After she graduated, the legendary tenor-saxophonist Illinois Jacquet, smitten with the texture of her voice, invited her to go on the road with him. Fleming chose instead to study for a master's degree in performance at the Eastman School. She received it in 1983.

John Maloy, chair of the Eastman voice department, unsurprisingly remembers her well. "You just knew she was going on to better things," he says. "Every professor would want another 15 students just like her. When she opened her mouth to sing, everyone would just turn around and look at her.

"She is splendid at conveying emotion through her voice--it has consummate beauty."

After Eastman, it was on to more voice studies at Juilliard while supporting herself working as a secretary. It was in New York that she met Rick Ross, the actor who was to become her husband. And, along the way, although "always a Joni Mitchell fan," she finally switched her vocal allegiance from jazz to classical.

In 1988, Fleming made her professional debut, in Houston, in the Marriage of Figaro conducted by Christoph Eschenbach. Then, after a Fulbright year in Germany, she won the 1989 Richard Tucker Foundation Award and debuted at both the New York City Opera and London's Covent Garden. In 1991 she made her debut at the Metropolitan Opera, singing the role of the Countess in Figaro again. Her first lieder recital, last year at the Salzburg Festival, resulted in a full 45 minutes of encores and ovations. ("Renée Fleming is the best thing that has happened to female singing for a very long time," reported the Paris Le Monde on that occasion.)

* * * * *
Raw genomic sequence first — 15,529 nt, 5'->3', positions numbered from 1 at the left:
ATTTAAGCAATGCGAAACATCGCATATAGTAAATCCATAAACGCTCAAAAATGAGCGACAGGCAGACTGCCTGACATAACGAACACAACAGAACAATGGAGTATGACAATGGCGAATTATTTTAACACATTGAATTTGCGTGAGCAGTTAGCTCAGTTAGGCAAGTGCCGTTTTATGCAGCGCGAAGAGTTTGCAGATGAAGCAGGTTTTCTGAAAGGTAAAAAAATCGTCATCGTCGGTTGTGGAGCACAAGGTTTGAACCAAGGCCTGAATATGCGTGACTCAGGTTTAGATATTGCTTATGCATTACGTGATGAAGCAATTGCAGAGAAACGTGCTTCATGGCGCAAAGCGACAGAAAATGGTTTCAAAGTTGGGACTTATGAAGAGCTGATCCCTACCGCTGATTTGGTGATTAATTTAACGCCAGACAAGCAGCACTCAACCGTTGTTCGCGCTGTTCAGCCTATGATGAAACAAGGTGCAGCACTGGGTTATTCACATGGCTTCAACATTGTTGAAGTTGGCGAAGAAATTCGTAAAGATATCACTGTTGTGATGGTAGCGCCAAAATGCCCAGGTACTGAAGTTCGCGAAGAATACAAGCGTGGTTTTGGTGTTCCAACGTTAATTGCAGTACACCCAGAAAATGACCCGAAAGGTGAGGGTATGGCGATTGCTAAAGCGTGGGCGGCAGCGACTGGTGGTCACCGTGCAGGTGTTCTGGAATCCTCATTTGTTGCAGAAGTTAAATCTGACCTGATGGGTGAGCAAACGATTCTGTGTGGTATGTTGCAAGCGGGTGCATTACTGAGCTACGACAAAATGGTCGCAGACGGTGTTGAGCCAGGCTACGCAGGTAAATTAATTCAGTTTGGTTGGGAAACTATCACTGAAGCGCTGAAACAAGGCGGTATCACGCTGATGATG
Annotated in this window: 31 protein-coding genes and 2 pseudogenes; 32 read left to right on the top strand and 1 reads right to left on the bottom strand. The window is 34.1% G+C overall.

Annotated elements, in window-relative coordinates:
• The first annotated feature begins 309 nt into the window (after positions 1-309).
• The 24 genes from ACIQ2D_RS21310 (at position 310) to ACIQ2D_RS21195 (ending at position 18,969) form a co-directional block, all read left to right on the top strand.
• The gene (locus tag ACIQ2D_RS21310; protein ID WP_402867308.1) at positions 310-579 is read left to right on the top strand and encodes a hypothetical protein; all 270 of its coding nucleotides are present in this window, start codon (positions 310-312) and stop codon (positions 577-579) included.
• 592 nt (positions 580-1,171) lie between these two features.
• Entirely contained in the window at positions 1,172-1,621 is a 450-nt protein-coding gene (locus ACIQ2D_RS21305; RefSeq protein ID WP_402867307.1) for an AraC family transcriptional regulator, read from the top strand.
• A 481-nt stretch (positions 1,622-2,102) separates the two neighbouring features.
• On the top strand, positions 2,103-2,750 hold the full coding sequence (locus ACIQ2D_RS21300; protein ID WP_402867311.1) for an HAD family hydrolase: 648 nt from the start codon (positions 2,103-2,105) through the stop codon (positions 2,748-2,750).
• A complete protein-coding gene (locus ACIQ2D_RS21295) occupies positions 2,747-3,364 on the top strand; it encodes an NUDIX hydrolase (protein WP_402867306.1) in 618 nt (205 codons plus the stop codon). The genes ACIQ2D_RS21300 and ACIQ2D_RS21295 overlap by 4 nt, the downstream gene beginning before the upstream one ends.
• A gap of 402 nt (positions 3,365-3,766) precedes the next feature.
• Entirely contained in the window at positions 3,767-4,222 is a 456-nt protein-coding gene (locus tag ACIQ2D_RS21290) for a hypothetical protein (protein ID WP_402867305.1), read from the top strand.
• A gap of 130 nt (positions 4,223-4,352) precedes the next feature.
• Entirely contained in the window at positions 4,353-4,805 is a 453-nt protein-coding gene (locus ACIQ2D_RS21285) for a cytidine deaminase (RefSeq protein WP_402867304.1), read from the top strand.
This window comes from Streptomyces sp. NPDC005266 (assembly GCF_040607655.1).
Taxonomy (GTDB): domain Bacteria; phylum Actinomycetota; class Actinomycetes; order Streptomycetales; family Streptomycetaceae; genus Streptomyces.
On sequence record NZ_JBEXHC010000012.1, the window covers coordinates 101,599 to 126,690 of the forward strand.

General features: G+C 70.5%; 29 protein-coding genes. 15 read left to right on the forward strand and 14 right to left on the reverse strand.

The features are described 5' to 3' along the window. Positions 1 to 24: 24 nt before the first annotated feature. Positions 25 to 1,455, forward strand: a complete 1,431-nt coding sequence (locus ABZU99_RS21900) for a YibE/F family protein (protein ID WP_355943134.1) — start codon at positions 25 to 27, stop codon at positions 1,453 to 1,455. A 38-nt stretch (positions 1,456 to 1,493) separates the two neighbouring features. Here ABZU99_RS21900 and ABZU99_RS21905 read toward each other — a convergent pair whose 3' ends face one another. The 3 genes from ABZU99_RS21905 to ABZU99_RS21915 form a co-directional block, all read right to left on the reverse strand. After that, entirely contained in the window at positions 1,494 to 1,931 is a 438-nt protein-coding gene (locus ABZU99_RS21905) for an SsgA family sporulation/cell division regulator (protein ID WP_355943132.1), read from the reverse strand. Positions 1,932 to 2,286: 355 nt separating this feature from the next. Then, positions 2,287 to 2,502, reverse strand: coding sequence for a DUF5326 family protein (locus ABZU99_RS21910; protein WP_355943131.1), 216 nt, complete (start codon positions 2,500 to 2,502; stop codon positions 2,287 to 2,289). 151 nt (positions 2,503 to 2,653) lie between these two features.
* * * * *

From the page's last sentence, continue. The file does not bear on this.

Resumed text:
It was between the Met and Salzburg debuts that Solti took a hand in her career. The internationally renowned conductor became the budding diva's chief cheerleader after casting her as a last-minute substitute in his Così fan tutte at the Royal Festival Hall, in 1995. That performance, recorded live, resulted in an exclusive recording contract with London/Decca.

Fleming's list of honors is as long as a pair of her opera gloves. A finger's worth: She has won three Grammy nominations, was picked by Musical America as its 1997 Vocalist of the Year, and received the First Solti Prize of l'Académie du Disque Lyrique.

Throwing herself body and soul into learning a new role ("I don't want to be somebody who stands still and sings pretty"), Fleming listens and absorbs virtually every existing recording of the work. "You learn the whole performance history of the role, instead of just what you might hear in your lifetime," she says. "The more informed I am about how a piece has been sung, the better position I am in to make a really educated decision about my interpretation of the role. What you don't want to do is listen to just one or two recordings. That leads to copying. I listen to everything."